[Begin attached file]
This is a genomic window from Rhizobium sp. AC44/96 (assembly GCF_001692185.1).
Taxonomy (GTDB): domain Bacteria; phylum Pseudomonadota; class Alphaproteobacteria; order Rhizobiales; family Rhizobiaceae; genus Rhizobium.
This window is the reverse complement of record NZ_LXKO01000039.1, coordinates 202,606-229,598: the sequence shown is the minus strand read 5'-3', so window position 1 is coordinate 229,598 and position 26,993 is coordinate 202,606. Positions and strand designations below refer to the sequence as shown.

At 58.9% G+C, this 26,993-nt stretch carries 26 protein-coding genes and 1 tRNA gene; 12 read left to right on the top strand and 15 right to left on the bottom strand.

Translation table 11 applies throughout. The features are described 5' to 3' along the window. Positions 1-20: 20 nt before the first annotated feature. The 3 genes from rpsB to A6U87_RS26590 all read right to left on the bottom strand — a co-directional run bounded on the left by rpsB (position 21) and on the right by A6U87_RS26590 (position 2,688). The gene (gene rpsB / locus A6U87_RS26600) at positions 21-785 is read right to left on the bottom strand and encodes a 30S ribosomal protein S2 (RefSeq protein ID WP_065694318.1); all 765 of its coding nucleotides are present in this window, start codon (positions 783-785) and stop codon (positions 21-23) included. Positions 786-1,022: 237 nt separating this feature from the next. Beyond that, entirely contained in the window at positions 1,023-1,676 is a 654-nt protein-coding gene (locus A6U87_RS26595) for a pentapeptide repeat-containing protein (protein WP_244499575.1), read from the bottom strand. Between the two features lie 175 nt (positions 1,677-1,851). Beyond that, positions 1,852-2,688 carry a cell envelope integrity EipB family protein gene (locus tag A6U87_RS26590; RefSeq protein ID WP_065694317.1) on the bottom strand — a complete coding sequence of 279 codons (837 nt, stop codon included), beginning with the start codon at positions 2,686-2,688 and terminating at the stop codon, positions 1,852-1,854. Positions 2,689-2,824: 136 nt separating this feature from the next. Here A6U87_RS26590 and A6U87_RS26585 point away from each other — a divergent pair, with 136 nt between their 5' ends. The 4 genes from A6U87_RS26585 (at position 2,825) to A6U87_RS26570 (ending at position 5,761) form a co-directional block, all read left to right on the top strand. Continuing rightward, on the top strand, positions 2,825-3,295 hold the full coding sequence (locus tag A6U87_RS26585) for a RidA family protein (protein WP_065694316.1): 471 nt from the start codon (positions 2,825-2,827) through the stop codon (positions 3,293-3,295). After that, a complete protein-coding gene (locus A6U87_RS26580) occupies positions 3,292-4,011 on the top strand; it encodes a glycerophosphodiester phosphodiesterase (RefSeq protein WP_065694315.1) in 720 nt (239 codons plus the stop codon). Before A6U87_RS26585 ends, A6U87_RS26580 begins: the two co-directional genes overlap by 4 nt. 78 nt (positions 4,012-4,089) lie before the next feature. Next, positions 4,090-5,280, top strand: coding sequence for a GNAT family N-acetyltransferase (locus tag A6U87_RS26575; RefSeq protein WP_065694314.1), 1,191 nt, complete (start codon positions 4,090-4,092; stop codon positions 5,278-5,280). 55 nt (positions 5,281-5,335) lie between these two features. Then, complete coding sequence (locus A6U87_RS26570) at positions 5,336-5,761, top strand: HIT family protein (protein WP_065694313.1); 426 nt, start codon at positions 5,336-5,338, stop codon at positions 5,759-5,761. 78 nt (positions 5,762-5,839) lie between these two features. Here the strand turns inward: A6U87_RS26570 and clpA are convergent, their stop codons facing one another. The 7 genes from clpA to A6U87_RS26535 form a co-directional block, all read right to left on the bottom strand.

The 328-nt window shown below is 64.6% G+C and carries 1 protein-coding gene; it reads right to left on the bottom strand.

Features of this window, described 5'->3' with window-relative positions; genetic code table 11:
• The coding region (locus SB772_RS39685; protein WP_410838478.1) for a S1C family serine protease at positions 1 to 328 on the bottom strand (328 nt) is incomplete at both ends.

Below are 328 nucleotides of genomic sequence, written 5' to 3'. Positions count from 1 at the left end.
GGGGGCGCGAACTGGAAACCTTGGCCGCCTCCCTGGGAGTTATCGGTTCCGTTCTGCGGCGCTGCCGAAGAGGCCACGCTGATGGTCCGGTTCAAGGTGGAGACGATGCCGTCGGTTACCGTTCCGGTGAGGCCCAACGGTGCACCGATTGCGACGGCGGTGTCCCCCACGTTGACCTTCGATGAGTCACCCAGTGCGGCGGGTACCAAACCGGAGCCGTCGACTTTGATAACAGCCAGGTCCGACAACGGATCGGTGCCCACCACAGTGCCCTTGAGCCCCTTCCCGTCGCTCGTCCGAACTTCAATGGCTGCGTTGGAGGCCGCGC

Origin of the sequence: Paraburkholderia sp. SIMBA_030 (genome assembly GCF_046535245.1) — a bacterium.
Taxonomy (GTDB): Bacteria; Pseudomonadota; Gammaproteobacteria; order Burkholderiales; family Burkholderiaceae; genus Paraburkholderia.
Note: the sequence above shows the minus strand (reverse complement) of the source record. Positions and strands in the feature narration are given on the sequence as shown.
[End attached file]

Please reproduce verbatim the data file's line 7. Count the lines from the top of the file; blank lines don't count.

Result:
Features of this window, described 5'->3' with window-relative positions; genetic code table 11: